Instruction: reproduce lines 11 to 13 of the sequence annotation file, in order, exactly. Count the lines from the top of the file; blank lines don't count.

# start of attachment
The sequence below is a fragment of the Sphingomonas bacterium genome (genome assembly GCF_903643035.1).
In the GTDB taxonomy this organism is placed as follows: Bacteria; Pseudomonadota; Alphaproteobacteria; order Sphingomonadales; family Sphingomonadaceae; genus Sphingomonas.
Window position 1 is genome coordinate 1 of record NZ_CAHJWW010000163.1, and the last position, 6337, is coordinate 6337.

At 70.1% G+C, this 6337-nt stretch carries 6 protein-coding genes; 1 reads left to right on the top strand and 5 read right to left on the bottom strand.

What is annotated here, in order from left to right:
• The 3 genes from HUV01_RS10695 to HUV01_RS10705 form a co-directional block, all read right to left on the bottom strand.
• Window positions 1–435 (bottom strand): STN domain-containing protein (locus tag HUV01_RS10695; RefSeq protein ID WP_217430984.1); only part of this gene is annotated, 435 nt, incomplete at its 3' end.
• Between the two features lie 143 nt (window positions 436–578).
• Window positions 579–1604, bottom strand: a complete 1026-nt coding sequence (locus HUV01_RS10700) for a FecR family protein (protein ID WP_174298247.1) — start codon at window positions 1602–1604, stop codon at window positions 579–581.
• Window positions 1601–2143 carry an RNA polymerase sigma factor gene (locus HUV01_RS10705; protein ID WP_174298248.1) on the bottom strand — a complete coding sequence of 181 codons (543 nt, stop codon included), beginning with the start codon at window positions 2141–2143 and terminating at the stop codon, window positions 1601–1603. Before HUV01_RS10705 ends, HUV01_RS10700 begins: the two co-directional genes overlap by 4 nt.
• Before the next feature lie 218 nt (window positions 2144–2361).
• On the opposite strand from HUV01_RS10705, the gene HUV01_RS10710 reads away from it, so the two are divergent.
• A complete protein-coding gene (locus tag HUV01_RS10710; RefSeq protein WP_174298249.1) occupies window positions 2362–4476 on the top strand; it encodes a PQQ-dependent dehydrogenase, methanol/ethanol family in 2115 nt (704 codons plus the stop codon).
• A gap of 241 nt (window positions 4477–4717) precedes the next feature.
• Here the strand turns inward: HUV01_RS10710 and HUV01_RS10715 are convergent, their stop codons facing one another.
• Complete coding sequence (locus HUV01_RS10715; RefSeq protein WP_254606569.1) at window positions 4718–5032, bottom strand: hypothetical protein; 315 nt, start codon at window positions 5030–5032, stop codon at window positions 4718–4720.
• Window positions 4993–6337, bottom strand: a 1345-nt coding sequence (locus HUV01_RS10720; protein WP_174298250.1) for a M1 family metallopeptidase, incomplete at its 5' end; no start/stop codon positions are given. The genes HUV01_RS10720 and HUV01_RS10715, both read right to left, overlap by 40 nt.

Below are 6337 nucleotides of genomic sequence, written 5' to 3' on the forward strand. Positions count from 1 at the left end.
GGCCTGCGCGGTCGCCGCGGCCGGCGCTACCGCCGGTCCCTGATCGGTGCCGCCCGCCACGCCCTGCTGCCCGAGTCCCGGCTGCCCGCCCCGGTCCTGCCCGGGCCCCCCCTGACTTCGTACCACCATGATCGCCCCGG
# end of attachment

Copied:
• Before the next feature lie 218 nt (window positions 2144–2361).
• On the opposite strand from HUV01_RS10705, the gene HUV01_RS10710 reads away from it, so the two are divergent.
• A complete protein-coding gene (locus tag HUV01_RS10710; RefSeq protein WP_174298249.1) occupies window positions 2362–4476 on the top strand; it encodes a PQQ-dependent dehydrogenase, methanol/ethanol family in 2115 nt (704 codons plus the stop codon).